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Our current lives are essentially the result of our habits. We wake up, have breakfast with a Jake Shake, go to work, have a Vitamin Bar as a snack, dinner, watch a series and sleep. It all comes from our habits. The things we do daily and spend time on ultimately shape the person we are, our beliefs and our personality.
But what if we want to improve? What if we want to form new habits? How do we approach that? There appears to be a useful framework that makes it easier to stick to new habits so that we can improve our health, work and overall quality of life.
The Science of How Habits Work:
The process of building a habit can be divided into four simple steps: cue, craving, response and reward. Breaking this down helps us understand what a habit is, how it works and how to improve it.
Cue: This is the starting point of the habit and triggers the brain to initiate a behavior. Cues are information that predicts a reward, such as signals of primary rewards (healthy food, water, sex) or secondary rewards (money, fame, power).
Craving: Craving is the driving force behind any habit. It is not the craving for the habit itself, but for the change of state it brings about. Cravings vary from person to person and are triggered by different cues.
Response: This is the actual habit being performed, both mentally and physically. Whether a response occurs depends on motivation and the difficulty of the behavior.
Reward: Rewards are the end goal of any habit. They satisfy desire and teach us which actions are worth remembering for the future.
The Habit Feedback Loop:
The four stages of a habit form a continuous feedback loop that is active with each breath. This “habit loop” constantly scans the environment, predicts what will happen next, tries different responses and learns from the results.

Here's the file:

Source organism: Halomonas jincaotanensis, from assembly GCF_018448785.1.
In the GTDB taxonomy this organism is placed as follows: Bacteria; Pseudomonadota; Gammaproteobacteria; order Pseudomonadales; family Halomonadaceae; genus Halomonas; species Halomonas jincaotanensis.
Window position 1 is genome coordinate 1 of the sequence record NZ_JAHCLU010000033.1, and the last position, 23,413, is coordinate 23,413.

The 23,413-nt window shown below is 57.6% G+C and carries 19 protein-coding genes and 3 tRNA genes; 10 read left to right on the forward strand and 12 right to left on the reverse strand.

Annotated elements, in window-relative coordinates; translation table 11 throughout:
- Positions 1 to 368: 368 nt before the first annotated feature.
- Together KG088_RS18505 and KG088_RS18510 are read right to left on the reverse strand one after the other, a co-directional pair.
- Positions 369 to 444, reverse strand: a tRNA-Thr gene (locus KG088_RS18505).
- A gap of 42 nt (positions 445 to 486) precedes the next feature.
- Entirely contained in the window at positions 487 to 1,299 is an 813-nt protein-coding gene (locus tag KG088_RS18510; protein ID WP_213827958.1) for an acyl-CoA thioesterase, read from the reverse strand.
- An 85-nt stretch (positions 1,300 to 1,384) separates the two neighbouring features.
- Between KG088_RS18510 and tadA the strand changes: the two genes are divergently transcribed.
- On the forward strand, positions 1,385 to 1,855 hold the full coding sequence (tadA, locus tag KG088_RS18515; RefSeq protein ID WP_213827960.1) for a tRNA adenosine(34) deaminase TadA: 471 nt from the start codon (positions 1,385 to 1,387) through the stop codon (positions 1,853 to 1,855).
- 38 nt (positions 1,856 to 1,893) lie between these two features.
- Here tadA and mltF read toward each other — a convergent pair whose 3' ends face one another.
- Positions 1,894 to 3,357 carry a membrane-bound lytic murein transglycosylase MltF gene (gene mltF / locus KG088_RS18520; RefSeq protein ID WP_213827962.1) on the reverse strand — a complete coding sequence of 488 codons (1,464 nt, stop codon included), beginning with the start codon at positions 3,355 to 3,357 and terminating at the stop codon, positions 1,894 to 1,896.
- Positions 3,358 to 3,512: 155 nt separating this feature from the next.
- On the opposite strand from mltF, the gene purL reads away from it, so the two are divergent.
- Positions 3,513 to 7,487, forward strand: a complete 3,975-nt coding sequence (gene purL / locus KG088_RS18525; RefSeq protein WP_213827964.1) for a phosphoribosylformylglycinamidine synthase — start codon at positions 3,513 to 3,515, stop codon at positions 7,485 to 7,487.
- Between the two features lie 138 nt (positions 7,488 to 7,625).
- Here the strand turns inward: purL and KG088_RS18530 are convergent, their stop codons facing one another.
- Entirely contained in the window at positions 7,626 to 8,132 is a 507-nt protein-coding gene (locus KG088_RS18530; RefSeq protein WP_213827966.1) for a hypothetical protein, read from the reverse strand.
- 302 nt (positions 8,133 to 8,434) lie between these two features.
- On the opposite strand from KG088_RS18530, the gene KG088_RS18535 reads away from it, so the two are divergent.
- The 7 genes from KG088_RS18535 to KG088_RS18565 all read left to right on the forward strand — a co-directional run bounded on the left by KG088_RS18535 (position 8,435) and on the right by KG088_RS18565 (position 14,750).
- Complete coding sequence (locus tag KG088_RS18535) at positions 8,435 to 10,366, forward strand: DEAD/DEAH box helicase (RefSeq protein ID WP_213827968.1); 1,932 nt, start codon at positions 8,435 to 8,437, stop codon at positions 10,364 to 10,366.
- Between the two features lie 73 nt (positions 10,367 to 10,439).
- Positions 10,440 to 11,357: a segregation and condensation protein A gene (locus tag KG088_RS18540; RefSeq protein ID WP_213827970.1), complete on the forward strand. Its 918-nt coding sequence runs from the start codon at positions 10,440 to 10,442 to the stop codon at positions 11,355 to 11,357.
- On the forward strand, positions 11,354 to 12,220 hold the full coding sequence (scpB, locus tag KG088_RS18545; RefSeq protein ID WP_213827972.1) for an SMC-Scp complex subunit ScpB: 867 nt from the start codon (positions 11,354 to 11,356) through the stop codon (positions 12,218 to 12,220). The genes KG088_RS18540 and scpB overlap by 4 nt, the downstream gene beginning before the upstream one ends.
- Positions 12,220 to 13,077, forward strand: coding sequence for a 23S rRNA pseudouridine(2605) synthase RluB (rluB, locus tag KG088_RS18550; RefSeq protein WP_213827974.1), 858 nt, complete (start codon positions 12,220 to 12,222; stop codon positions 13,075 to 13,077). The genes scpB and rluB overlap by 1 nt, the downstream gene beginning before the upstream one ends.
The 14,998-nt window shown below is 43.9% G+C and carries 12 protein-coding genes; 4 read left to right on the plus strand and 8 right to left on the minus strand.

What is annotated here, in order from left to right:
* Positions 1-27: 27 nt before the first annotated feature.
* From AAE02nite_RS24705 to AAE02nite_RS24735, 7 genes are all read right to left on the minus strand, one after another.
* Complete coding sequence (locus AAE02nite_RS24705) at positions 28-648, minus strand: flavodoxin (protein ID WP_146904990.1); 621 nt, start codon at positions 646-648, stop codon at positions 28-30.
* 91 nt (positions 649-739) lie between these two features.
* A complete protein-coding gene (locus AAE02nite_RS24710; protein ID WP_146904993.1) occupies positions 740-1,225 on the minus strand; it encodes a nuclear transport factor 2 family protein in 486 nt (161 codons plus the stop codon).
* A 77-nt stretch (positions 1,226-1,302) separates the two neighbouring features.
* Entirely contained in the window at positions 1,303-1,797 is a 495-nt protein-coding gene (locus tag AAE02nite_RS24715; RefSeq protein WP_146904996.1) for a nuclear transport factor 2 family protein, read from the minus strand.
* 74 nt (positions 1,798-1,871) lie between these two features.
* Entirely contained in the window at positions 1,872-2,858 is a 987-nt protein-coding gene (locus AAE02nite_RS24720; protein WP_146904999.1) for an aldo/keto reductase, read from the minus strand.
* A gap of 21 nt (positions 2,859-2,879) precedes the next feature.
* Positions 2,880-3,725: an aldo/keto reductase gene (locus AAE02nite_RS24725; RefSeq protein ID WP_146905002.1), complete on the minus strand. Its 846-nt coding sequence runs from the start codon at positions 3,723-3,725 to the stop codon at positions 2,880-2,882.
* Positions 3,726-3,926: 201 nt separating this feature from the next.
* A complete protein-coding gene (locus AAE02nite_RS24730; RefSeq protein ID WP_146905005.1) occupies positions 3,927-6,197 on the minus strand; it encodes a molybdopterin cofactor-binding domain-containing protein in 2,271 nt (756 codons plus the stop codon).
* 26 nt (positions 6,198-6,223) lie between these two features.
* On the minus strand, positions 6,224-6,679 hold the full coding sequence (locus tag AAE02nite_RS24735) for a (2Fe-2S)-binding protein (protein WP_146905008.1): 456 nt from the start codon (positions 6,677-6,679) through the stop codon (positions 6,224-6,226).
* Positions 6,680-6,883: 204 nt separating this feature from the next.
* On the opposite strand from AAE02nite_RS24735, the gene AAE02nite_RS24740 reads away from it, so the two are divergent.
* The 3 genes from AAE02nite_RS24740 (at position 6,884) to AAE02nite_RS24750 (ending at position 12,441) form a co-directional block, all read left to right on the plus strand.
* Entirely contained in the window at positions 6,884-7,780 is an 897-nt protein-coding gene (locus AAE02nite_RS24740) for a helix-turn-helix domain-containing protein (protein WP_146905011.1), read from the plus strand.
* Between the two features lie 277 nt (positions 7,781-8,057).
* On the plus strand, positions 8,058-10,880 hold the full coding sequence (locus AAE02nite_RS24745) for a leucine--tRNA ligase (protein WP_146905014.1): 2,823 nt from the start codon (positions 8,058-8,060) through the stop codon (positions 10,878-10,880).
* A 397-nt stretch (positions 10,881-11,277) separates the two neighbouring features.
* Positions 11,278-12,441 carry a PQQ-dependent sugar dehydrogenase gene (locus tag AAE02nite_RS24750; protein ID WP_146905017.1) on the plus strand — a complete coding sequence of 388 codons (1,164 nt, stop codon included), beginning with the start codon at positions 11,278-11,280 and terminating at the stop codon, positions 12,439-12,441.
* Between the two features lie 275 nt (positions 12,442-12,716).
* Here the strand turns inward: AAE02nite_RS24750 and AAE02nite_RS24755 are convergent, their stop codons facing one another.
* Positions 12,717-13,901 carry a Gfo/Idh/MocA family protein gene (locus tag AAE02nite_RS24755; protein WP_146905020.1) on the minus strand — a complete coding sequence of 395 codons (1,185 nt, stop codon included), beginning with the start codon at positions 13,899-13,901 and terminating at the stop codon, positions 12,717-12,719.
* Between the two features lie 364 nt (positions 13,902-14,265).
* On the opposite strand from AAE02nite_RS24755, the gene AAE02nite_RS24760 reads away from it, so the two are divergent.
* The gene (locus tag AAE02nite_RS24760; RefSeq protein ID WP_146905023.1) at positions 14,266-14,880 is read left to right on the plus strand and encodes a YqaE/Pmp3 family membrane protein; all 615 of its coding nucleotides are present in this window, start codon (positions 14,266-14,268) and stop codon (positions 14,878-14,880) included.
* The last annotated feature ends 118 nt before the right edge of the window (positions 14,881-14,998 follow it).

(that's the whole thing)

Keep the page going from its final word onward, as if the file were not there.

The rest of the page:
This loop can be divided into two phases: the problem phase (cue and craving) and the solution phase (response and reward). Each habit is driven by the desire to solve a problem.
The Four Laws of Behavior Change:
To create good habits and break bad ones, the following four laws are suggested:
Make it Clear (Cue): Make sure the cue for the habit is clear.
Make it Attractive (Craving): Make the habit attractive.
Make it Easy (Response): Simplify the habit.
Make it Satisfying (Reward): Provide a satisfying reward.
By reversing these laws, bad habits can be broken:
Make it Invisible (Cue): Hide the cue for the habit.
Make it Unattractive (Craving): Make the habit unappealing.
Make it Difficult (Response): Make the habit difficult.
Make it Unsatisfactory (Reward): Provide an unsatisfactory reward.
Examples of cues:
Habits start with a clear cue that initiates the new habit. A proven method is to link a cue to one that is already a habit. This is also called habit stacking.
When I get out of bed, I immediately make my bed.
After brushing my teeth, I do 10 push-ups.
When I go to work, I turn off all the lights in the house.
When I exercise, I take a Jake Shake first.
After my lunch break, I take a Vitaminbar as a snack.
How Jake helps create new habits
The habits you have or want to develop yourself start at cue. For example, you want to eat healthier and be fitter this year. Maybe you want to do something good for the world by eating less meat and reduce food waste. Fortunately, these habits are easy to apply in your life! In fact, Jake has ideal products for living healthier and fitter, which are also good for the environment and your emissions! Our Jake Shakes and Vitaminbars contain all the healthy nutrients you need to avoid wasting food. They are also completely vegan!
If you want to teach yourself new habits and change behavior, we make the cue even easier for you. Start now with our accessible Starter Box that includes all the popular products. In addition, make starting your new habit very easy by ordering the Shakes and Vitaminbars at a 10% discount through our subscription.
Clear, J. (2018). Atomic Habits: An Easy & Proven Way to Build Good Habits & Break Bad Ones. Random House.